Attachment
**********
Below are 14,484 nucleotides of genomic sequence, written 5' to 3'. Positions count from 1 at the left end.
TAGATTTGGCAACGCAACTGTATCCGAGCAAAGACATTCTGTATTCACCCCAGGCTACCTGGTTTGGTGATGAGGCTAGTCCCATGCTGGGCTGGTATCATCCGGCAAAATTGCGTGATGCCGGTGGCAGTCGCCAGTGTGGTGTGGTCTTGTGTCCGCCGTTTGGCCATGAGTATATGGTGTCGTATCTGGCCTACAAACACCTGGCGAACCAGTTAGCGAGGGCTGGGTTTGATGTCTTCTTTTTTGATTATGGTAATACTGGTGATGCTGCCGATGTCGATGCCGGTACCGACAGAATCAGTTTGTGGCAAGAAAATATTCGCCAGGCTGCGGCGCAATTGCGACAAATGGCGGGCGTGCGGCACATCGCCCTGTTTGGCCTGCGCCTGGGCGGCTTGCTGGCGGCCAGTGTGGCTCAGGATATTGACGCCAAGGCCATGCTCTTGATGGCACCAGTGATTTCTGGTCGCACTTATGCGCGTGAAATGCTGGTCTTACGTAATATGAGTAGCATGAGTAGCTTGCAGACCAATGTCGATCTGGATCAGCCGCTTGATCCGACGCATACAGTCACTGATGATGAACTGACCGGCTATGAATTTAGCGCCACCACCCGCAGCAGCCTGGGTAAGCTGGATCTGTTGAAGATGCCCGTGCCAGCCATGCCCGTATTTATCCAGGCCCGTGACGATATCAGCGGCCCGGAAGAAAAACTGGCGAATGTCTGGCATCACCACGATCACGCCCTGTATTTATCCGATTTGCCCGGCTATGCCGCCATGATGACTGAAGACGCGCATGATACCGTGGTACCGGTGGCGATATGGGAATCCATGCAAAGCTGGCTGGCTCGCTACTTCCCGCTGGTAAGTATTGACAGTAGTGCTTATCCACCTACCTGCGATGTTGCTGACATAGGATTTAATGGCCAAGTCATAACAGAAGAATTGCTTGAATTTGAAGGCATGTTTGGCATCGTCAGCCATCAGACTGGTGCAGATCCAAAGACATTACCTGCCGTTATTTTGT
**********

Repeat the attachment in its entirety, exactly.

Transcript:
Below are 14,484 nucleotides of genomic sequence, written 5' to 3'. Positions count from 1 at the left end.
TAGATTTGGCAACGCAACTGTATCCGAGCAAAGACATTCTGTATTCACCCCAGGCTACCTGGTTTGGTGATGAGGCTAGTCCCATGCTGGGCTGGTATCATCCGGCAAAATTGCGTGATGCCGGTGGCAGTCGCCAGTGTGGTGTGGTCTTGTGTCCGCCGTTTGGCCATGAGTATATGGTGTCGTATCTGGCCTACAAACACCTGGCGAACCAGTTAGCGAGGGCTGGGTTTGATGTCTTCTTTTTTGATTATGGTAATACTGGTGATGCTGCCGATGTCGATGCCGGTACCGACAGAATCAGTTTGTGGCAAGAAAATATTCGCCAGGCTGCGGCGCAATTGCGACAAATGGCGGGCGTGCGGCACATCGCCCTGTTTGGCCTGCGCCTGGGCGGCTTGCTGGCGGCCAGTGTGGCTCAGGATATTGACGCCAAGGCCATGCTCTTGATGGCACCAGTGATTTCTGGTCGCACTTATGCGCGTGAAATGCTGGTCTTACGTAATATGAGTAGCATGAGTAGCTTGCAGACCAATGTCGATCTGGATCAGCCGCTTGATCCGACGCATACAGTCACTGATGATGAACTGACCGGCTATGAATTTAGCGCCACCACCCGCAGCAGCCTGGGTAAGCTGGATCTGTTGAAGATGCCCGTGCCAGCCATGCCCGTATTTATCCAGGCCCGTGACGATATCAGCGGCCCGGAAGAAAAACTGGCGAATGTCTGGCATCACCACGATCACGCCCTGTATTTATCCGATTTGCCCGGCTATGCCGCCATGATGACTGAAGACGCGCATGATACCGTGGTACCGGTGGCGATATGGGAATCCATGCAAAGCTGGCTGGCTCGCTACTTCCCGCTGGTAAGTATTGACAGTAGTGCTTATCCACCTACCTGCGATGTTGCTGACATAGGATTTAATGGCCAAGTCATAACAGAAGAATTGCTTGAATTTGAAGGCATGTTTGGCATCGTCAGCCATCAGACTGGTGCAGATCCAAAGACATTACCTGCCGTTATTTTGT